I spent Veterans Day on my couch
watching a video about Jacob
on the New York Times website.
The topic was suicide in the military.
Jacky was the poster boy, they showed
videos of him singing sad songs
in his tent in Iraq. He’d been called up
from Individual Ready Reserve, sent over
to guard oil trucks on the highway.
I paced around my apartment
opening a beer, splinting the big tomato plant
with bits of plastic and string, listening
as the dutiful reporter explained
how Jake’s friends had turned into ghosts.
I only knew him that one summer,
in Williamsburg. He was a veteran
already, Kosovo, though it was hard
to believe because he was skinnier
than me, even. The tattoo of music notes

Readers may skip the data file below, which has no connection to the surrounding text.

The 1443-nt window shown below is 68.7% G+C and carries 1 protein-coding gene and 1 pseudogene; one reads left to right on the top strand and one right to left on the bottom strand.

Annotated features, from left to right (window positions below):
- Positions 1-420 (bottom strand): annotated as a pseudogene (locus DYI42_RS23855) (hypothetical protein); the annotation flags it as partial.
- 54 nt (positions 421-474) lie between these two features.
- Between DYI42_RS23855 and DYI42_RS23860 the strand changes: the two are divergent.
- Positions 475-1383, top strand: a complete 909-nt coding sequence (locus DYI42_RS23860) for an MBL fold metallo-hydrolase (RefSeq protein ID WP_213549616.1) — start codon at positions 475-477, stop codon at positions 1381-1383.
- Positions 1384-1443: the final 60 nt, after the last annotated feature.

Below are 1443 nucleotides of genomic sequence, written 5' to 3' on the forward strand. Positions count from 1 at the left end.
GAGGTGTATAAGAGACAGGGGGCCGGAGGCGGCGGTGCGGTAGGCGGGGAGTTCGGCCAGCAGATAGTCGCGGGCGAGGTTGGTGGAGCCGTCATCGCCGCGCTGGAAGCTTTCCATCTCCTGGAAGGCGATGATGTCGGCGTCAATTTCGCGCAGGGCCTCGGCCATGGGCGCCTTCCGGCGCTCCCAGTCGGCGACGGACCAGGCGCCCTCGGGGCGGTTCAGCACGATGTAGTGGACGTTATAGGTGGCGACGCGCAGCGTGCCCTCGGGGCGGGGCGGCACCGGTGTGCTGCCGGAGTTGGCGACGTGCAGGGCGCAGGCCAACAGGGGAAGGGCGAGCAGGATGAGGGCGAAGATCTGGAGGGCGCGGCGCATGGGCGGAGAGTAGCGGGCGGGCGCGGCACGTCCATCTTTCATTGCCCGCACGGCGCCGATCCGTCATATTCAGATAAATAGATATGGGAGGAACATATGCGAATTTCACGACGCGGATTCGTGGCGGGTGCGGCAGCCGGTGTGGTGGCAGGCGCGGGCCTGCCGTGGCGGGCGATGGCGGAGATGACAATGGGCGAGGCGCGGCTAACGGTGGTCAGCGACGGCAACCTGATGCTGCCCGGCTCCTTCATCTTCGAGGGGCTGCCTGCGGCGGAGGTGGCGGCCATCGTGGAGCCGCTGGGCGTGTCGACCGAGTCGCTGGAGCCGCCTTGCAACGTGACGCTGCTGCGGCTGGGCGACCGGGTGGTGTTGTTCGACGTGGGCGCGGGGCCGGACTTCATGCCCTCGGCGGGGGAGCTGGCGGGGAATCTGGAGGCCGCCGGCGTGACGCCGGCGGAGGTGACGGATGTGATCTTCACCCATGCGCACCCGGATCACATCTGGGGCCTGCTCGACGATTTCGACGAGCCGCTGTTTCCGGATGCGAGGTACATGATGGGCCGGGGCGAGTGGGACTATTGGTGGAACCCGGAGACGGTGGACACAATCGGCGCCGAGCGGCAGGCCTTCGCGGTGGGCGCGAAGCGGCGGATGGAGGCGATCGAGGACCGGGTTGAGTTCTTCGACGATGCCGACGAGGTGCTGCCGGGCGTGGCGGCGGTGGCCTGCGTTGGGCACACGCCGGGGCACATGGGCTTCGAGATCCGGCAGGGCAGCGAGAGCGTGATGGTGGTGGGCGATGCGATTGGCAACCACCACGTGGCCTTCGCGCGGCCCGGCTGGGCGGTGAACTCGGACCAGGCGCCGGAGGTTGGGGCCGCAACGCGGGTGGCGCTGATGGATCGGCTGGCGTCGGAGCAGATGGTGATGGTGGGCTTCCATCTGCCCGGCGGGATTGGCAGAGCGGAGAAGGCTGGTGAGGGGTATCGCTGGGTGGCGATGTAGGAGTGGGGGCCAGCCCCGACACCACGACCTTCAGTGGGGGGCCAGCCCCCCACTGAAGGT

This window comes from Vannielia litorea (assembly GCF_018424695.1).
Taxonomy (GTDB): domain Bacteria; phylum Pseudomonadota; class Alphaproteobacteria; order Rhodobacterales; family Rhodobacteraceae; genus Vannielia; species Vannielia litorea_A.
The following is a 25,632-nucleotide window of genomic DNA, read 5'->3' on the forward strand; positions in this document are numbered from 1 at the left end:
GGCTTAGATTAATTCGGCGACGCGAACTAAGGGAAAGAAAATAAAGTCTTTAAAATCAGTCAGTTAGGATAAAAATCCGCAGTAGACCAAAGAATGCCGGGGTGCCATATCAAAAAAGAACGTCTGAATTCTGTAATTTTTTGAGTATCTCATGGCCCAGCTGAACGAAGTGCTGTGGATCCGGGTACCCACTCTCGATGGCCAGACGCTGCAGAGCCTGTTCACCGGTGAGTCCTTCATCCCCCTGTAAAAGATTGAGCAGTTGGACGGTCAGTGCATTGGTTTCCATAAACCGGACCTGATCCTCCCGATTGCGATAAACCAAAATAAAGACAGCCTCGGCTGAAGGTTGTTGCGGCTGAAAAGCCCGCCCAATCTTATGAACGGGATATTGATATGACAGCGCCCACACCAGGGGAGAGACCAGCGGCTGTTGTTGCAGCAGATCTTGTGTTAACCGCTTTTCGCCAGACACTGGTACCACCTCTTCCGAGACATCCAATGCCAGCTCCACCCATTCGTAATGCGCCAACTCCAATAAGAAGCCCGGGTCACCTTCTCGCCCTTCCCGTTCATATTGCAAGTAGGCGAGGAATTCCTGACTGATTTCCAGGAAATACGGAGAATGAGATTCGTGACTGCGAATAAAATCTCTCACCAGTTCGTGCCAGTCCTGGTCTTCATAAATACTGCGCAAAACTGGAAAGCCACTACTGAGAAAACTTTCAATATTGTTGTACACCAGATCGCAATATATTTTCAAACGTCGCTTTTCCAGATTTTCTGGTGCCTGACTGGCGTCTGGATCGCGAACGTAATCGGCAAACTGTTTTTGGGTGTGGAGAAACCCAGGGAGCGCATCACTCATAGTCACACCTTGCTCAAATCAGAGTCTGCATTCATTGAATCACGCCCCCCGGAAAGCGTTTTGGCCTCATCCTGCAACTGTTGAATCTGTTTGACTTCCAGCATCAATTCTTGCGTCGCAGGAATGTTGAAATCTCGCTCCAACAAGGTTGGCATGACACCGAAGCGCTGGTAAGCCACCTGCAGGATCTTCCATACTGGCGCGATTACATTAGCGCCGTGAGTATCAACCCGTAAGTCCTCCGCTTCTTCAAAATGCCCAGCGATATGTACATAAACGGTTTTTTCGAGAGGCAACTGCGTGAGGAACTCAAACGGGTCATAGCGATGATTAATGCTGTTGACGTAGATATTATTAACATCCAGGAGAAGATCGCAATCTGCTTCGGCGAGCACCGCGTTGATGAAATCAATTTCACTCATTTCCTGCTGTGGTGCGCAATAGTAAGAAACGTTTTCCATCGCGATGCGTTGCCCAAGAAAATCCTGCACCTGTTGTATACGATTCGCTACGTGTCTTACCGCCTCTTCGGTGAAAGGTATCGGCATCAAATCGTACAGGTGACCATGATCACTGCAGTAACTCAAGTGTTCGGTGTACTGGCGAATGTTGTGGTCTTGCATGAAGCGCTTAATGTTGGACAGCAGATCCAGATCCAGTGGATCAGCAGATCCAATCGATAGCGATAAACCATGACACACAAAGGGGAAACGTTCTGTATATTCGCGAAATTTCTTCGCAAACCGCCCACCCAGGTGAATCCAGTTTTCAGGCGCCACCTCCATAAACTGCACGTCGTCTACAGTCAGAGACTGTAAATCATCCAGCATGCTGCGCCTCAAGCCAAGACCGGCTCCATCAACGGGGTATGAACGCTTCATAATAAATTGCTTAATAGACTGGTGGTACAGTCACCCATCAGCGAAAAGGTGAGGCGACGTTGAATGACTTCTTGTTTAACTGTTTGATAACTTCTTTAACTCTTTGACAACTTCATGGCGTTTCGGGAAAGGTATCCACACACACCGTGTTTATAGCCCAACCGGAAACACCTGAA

on his wrist and the shrapnel scar on his cheek
did not make sense on the same body.
He was kind and sad and played the guitar.
I saw him run into a burning house,
something I’d ever seen anyone do.
He pulled his shirt up over his face,
shouldered open the door. Smoke poured out.
Jake rushed in. In that moment of action,
I suddenly believed he was a soldier.
Another November, and the American
troops are marching out of Baghdad.
Jake is buried down south, with the others
from the 1451st, and the video
about their problems is deep in the archives.
No one alive has seen the hanging gardens
Nebuchadnezzar built for Amutys,
and no one will remember what the Green Zone
looked like. Sand will cover all the ashes.
It will be like America was never there.